What public? Small crowd for state reps

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By Katy Korkos

The turnout was small at the Town Hall meeting with Rep. Jeannette Wallace, R-Los Alamos, Sandoval and Santa Fe, and Sen. Richard Martinez, D-Los Alamos, Rio Arriba and Santa Fe, but that meant those who did attend had good access to the elected officials. Every question from the audience was thoroughly answered in a relaxed setting in Fuller Lodge Thursday evening.Wallace has been elected nine times to serve her district. Wallace and Martinez are both planning to run for re-election in 2008, and circulated nominating sheets at Thursday’s meeting.Wallace said she loves her job. Even though the legislative sessions are part-time, her job is year-round and support staff is only provided while the legislature is in session. The only thing she would change about the job is that “someday I would like to have part-time help.” Wallace expects ethics, health care and education to be major topics in the upcoming legislative session, which begins in January.Martinez outlined his career in public service, where he has worked in city, county, and state government as well as being a magistrate court judge for 14 years before running for the New Mexico Senate. His district encompasses most of Los Alamos but not White Rock, which is represented by Senate District 6.“My district spans from Lumberton to Los Alamos, about 110 miles, and from Española to Dixon and Embudo,” Martinez said. He described his district as one of the most diverse in the state, with some of the richest and the poorest people in New Mexico – some villages without even basic infrastructure like water and wastewater treatment.“Before we start going into spaceports we should provide safe drinking water for our communities, like Alcalde and Cordova,” he said. “I’m working to obtain water and wastewater projects for them.”Wallace said the next redistricting would likely bring even larger districts, as they are based on population and that population growth was concentrating in urban areas like Albuquerque and Rio Rancho. There are currently 71 members in the House of Representatives, with each member representing roughly 26,000 residents.Questions from the audience were submitted in writing to both representatives:

“What kind of population or economic changes do you see in your district?”

Wallace said the continuing resolution (rather than a funding bill passed by the federal government) was not favorable for Los Alamos, and that lay-offs at the national labs would have a severe impact on the area. “I think lay-offs at LANL are really going to affect our district,” Martinez said. “I’ve seen some development and growth in Española, and taxes are brought in by Wal-Mart and Lowe’s, but it seems like business here is staying the same.”Wallace agreed, saying, “We’re still talking about economic development.”

“What legislation is pending regarding our schools?” Wallace responded that she saw nothing pending that would affect Los Alamos more than other districts.

“What kind of impact will the development in Pojoaque have on water resources?”

Martinez said he felt that there should be some sort of control on water use by the tribes and pueblos, but that control was more of a federal issue than a state issue. “It has to have an impact,” Martinez said.“We’re not going to resolve these issues until the federal government more clearly defines sovereignty,” Wallace said. “You’ve got to be a good neighbor, too.”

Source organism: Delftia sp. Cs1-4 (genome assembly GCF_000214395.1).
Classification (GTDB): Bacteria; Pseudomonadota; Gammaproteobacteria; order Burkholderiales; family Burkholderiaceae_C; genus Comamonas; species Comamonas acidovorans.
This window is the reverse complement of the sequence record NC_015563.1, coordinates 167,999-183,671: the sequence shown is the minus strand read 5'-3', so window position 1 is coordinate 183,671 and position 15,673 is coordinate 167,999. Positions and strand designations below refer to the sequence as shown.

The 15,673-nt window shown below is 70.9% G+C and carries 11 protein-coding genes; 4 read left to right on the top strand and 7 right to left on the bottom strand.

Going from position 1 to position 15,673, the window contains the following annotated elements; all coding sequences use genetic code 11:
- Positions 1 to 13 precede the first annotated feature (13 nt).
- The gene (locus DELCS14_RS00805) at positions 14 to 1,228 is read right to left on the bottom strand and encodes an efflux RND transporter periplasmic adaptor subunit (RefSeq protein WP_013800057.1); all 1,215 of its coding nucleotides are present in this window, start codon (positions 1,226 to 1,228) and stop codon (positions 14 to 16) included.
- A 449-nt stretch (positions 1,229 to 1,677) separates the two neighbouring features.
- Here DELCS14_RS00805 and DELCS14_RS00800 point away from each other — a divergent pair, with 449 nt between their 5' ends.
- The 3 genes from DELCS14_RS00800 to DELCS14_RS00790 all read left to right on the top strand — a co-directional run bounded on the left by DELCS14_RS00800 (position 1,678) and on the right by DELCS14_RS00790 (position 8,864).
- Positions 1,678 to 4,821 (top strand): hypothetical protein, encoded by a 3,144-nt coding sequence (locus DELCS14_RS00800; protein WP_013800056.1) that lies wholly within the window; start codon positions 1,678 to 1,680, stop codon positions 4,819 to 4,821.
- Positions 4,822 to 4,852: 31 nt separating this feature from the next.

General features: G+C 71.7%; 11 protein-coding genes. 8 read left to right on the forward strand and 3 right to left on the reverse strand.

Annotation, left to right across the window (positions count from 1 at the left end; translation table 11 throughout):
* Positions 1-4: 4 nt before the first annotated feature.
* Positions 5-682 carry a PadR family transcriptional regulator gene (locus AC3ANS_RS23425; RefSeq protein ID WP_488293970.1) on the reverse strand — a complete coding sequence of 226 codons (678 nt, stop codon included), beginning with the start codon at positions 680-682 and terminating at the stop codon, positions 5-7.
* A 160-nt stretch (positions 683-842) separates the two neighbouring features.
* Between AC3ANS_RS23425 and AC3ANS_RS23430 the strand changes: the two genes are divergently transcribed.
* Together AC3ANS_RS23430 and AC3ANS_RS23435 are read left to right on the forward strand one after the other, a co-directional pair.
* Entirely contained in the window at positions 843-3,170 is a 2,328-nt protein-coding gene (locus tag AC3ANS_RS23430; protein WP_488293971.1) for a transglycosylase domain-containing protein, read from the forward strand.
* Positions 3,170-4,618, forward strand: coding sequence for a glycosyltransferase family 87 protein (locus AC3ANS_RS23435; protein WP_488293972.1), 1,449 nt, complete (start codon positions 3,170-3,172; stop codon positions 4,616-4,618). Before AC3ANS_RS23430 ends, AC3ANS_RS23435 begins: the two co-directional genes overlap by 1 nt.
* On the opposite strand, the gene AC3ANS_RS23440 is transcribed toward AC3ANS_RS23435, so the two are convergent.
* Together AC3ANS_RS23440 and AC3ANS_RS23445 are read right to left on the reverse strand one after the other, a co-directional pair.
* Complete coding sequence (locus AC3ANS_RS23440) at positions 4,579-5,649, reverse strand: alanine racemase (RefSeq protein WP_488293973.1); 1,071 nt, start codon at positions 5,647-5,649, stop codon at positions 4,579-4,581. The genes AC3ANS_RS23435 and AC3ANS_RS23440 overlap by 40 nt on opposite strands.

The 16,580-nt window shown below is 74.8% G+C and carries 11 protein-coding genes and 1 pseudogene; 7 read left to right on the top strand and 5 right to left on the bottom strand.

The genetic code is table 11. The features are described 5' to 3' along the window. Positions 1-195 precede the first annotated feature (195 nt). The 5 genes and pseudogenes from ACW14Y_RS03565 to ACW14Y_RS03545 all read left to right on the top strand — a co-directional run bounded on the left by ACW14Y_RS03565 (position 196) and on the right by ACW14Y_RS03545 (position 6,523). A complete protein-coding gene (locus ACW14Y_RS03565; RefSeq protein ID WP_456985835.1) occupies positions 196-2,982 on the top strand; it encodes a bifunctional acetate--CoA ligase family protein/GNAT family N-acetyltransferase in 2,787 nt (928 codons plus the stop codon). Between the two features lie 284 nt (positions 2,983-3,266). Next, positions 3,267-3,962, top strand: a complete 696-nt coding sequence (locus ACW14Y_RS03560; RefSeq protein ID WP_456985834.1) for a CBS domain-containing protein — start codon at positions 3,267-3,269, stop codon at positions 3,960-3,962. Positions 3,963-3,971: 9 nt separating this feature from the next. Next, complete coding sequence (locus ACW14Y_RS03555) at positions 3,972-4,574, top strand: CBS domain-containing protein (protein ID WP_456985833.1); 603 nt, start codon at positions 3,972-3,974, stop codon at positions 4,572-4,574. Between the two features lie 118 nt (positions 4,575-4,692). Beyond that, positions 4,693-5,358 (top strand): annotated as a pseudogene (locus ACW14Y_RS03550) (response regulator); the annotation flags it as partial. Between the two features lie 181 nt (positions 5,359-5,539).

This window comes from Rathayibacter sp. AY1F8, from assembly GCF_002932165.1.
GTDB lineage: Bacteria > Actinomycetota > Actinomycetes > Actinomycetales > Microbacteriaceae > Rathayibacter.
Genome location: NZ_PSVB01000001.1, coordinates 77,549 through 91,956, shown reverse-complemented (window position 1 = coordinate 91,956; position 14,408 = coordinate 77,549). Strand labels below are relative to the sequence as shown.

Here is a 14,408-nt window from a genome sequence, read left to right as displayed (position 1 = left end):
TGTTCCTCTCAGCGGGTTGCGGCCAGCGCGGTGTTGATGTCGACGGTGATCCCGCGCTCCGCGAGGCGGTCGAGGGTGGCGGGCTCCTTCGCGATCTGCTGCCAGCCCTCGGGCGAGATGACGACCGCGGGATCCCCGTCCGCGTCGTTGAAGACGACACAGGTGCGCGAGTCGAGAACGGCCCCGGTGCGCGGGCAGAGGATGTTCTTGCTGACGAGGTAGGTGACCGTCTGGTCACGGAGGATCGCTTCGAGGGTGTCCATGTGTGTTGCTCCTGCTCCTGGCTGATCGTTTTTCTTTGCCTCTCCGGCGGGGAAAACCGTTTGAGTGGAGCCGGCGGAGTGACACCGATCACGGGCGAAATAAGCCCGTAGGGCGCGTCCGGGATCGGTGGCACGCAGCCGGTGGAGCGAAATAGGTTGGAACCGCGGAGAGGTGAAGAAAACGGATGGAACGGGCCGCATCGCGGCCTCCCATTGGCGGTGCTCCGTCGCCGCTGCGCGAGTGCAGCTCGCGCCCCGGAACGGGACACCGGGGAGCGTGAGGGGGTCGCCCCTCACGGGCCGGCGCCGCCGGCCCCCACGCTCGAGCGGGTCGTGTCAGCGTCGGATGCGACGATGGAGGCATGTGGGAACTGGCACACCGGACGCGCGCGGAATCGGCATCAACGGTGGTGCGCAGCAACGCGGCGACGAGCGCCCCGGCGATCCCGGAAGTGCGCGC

“What is the state’s budget situation?”

“We have never closed the books this late in the year, Wallace said, “and we haven’t closed them yet.” Wallace said that more than $721 million in capital requests had been brought to the finance committee, and those had been pared down to about $400 million.“I do the budget, and we’re not too optimistic,” she said. “We only project a 3 percent increase, and that doesn’t give us a whole lot of leeway.”

“What will be done about health care in the session?”

“We’re not saying we’re against health care, we just want to look at how it’s done,” Wallace said. Martinez said that he would need to review the governor’s package, at a caucus in mid-December, before he would give his support to the bill.

“How can Los Alamos and Rio Arriba counties work more closely together?”

Both representatives agreed that good cooperation benefits the entire region. Los Alamos County Council Chair Jim West facilitated the discussion on Thursday, and added that the county has “a strong initiative called Partners through Progress.” West said the Española Basin regional group is meeting to address water issues, and the North Central New Mexico Regional Transit District has gotten off to a strong start.Wallace is a member of the House Appropriations and Finance Committee as well as the interim Legislative Finance Committee and the Capital Outlay Subcommittee. Wallace also serves on the Government and Urban Affairs committee and the Radioactive and Hazardous Materials, Legislative Council Service, Information Technology and as an advisory member to the Los Alamos National Laboratory Oversight committee.Martinez serves on the legislative subcommittees for Courts, Corrections and Justice; Conservation; Rural and Economic Development; and as the vice-chair of the Judiciary, Radioactive and Hazardous Materials, and Land Grant Committees in the state Senate.

Wallace can be reached by phone or e-mail, 661-2575, 690-2747, wallace@ losalamos.com or Jeannette.Wallace@nmlegis. Martinez can be reached at 753-8027 or by e-mail at richard.martinez@nmlegis .gov. The next legislative session will begin at noon on Jan. 15 in Santa Fe.